I am obsessed with journals and planners and pens and all things paper-related. Don’t tell my parents, but when they would send me to the store for milk (the 80s & 90s were a different time – see: Home Alone), I would buy a notebook or folder almost every time. They never called me out on it, but I suspect they knew I was pilfering $0.79 from them every time I went out.
I have a lot of stationary related memories, which is a weird thing to admit. One of my favorites, however, involves my aunt and a diary.
JOURNALING: A RETROSPECTIVE
One summer in the early 90s, my mom and dad took me and my aunt on vacation. My aunt is less than two years older than me, and at that point, she was the closest thing I had to a sister. We had an amazing time neglecting sunscreen and turning into lobsters up on one of the Ohio
islands, and we were both sad when it ended. We lived about 45 minutes apart, and when you can’t drive, that seems pretty massive. Upon our return, before she was shipped back to her side of town, we went to Hallmark and bought matching (locked!) diaries. I mean, it was 90s and we had so many secrets. We vowed to write in them and swap next summer, so we wouldn’t miss a thing. I’ve never seen Sisterhood of the Traveling Pants, but I’m pretty sure it’s like that. (Right? Maybe?) We never swapped diaries, but I did write and draw in mine until the pages ran out. This began my love affair with journaling. As a teen and young adult, I started a LiveJournal which I embedded in the website I ran at the time. Eventually, I shut that down (another story for another time) and went back to paper journaling. Now put aside the image I conjured above of a school girl writing in her diary. While that IS journaling, that’s just one form. Journaling is personal and personalized. It’s what you make it. It’s a tool that I strongly recommend having in your toolbox.
THE WHY OF IT ALL
1. Becoming Your Own BFF
Through journaling, you get to know your authentic self. Writing for yourself is very different from writing for others. No one reads your journal but you. You get to take off the mask you wear in public and expose yourself in your true form. It’s so terrifying but also extremely liberating.
This is number two because once you become your own BFF, you can begin to explore areas you had previously tried to ignore or repress. There are literally entire books dedicated to the benefit of journaling for healing. Not only will you be able to examine what happened and how it made you feel, you’ll also noticed reduced stress as you work through the process and make peace. But, more on that later.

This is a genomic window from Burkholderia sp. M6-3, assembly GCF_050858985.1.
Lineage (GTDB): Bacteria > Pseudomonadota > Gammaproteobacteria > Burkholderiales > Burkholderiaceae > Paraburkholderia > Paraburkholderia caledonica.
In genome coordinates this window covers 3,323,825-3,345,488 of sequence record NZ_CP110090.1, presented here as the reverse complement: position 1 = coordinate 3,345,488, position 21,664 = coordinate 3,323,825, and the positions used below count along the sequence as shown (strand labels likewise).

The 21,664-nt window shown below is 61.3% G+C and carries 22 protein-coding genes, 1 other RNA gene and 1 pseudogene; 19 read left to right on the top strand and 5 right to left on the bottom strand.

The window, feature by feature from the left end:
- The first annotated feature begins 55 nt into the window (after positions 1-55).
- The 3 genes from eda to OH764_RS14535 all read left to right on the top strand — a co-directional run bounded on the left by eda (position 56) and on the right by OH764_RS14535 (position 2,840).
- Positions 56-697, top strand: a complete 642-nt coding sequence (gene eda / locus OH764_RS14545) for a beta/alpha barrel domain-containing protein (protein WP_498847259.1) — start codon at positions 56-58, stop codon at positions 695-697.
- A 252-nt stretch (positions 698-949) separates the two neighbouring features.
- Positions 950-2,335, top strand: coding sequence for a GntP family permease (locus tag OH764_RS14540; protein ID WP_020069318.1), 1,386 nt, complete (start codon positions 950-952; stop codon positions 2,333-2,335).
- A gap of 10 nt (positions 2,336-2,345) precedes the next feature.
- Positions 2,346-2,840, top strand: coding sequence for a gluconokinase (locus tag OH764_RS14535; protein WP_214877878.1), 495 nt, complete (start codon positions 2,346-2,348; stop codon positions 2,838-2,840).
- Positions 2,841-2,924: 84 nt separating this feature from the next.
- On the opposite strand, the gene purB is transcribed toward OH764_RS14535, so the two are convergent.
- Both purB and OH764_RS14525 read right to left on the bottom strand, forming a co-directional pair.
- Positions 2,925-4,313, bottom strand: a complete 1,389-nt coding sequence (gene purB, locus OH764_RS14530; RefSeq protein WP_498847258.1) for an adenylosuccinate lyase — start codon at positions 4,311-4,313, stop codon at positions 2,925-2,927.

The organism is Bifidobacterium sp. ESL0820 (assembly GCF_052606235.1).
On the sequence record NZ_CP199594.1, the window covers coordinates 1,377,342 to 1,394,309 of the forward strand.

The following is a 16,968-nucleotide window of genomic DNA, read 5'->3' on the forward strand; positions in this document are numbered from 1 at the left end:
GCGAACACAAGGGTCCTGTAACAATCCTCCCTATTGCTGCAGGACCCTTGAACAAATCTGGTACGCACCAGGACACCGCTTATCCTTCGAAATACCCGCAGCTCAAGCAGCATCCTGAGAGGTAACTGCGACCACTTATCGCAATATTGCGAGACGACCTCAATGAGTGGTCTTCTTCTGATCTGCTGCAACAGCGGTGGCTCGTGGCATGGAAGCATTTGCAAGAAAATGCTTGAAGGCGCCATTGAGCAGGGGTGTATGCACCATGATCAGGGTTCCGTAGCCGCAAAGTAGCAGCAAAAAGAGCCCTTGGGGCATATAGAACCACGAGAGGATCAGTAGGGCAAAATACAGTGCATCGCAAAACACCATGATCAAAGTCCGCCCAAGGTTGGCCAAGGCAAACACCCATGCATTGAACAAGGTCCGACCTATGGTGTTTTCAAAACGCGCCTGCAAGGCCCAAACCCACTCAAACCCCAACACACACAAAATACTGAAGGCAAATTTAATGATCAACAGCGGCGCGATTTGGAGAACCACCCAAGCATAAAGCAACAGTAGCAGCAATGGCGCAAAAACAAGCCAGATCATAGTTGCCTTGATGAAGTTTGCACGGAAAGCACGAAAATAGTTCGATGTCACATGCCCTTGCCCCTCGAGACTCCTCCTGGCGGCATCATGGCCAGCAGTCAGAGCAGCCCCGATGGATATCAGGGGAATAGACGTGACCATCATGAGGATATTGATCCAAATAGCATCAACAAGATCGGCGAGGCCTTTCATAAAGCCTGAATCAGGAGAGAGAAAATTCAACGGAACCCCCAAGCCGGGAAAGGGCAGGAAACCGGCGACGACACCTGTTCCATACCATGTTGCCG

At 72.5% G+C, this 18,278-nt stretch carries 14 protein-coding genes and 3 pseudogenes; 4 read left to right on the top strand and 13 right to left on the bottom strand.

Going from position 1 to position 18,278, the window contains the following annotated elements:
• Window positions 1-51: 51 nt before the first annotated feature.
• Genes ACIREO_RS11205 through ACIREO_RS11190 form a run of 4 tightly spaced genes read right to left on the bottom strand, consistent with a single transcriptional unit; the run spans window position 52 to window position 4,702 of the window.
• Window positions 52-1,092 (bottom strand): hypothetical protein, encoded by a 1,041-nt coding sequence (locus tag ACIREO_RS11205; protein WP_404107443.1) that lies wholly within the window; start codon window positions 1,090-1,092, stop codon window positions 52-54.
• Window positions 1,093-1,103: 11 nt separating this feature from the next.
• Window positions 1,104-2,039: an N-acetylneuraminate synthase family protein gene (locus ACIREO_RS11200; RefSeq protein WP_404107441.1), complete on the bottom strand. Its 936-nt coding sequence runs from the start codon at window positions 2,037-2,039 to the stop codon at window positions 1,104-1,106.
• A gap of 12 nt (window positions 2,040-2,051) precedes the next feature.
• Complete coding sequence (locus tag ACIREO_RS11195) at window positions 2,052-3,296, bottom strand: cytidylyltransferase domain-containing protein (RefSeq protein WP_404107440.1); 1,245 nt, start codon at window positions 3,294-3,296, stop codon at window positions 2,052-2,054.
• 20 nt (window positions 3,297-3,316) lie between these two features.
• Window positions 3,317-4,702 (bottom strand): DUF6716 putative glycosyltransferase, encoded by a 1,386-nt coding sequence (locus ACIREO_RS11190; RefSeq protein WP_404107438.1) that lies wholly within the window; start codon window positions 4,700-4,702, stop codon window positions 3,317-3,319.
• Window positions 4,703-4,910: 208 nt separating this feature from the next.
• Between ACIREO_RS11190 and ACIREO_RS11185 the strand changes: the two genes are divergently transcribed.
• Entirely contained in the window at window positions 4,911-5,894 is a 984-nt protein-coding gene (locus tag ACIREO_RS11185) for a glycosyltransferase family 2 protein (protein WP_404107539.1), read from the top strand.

3. Personal Growth
You begin to grow as you accept yourself and accept your flaws. Personal growth means something different to everybody because it is, as its name so clearly implies, personal. With journaling, you’ll begin to identify areas you’d like to work on. It may be a habit you’d like to break or a skill you’d like to develop, but whatever it is – go for it! Now that you’ve identified it, grow, girl, grow!
I recently found a journal I started (and abandoned! I mean, I’m not perfect.) in 2014. I had written a couple very SMART – specific, measurable, attainable, relevant, timely – goals listed. It’s now 2019 and I’ve achieved exactly zero of those goals. I never held myself accountable! IN FIVE YEARS. By journaling regularly, you track your progress and can adjust your course as needed. (And don’t worry – I’ve achieved so much in the last 5 years…just not the massive weight loss and other goals I expected when I wrote all that in 2014.)
5. Reduced Stress
As I mentioned in number 2, you’ll begin to reduce your stress as you heal. But stress doesn’t just come from old wounds, right? Stress is caused by the view you take of events as they occur. Sometimes it can be hard to stop in your tracks and take a mindful moment, and I totally get that. That’s where journaling comes in. Download all the thoughts into your journal. You’ll
find yourself feeling instantly better. And, you can come back to the entry later to come up with your GSD plan.